The other day in Ed Week class, Bentley and I were sitting at the top of the De Jong Concert Hall against the back wall where the ceiling casts shadows. I was telling him what I’d learned about nothingness:
When there’s no light, you have darkness, which is nothingness. When you have no sound, you have silence, which is nothingness. When you have no thing, you have space, which is nothingness. (I got these zen ideas from reading The Power of Now.)
Usually light is considered good (a something), yet silence is considered good too (a nothing). This seemed odd to me. Which is better, something or nothing? I concluded that you need a proper balance: When you’re trying to think and visualize—that is, when you’re trying to see—it’s nice to have silence: the silence amplifies the light. And when you’re trying to listen carefully, it’s nice to close your eyes: the darkness amplifies the sound. Somethingness (I like that word) competes with other somethingness, so we need nothingness to balance it out.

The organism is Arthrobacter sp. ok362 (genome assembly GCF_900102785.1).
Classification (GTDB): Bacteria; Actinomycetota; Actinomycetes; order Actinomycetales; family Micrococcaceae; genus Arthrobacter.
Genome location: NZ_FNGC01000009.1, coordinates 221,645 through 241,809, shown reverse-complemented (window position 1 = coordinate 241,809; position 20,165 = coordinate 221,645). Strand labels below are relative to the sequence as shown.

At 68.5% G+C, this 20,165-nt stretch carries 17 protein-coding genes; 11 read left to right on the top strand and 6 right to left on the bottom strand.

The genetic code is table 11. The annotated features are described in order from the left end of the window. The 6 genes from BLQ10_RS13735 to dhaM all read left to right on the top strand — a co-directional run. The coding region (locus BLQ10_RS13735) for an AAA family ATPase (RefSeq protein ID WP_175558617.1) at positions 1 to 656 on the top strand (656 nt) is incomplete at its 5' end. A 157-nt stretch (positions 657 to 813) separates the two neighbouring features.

They say light is good and darkness is bad, but when you have pure light, you can’t see anything. It’s the shadows (the nothingness) that lets us perceive form. If there’s no shadow, all you’ll see is white, and that means seeing nothing.
Wow. Interesting. Pure something is nothing. And pure nothing is nothing. It’s only the combination of nothingness and somethingness that creates form.
As I was saying, I was telling this to Bentley, and I said, “The silence amplifies the light.” And he said, “Whoa, that’s deep.” I hadn’t realized I’d said something poetic, but after he pointed it out, I wrote it down, and now I’m handing it to you.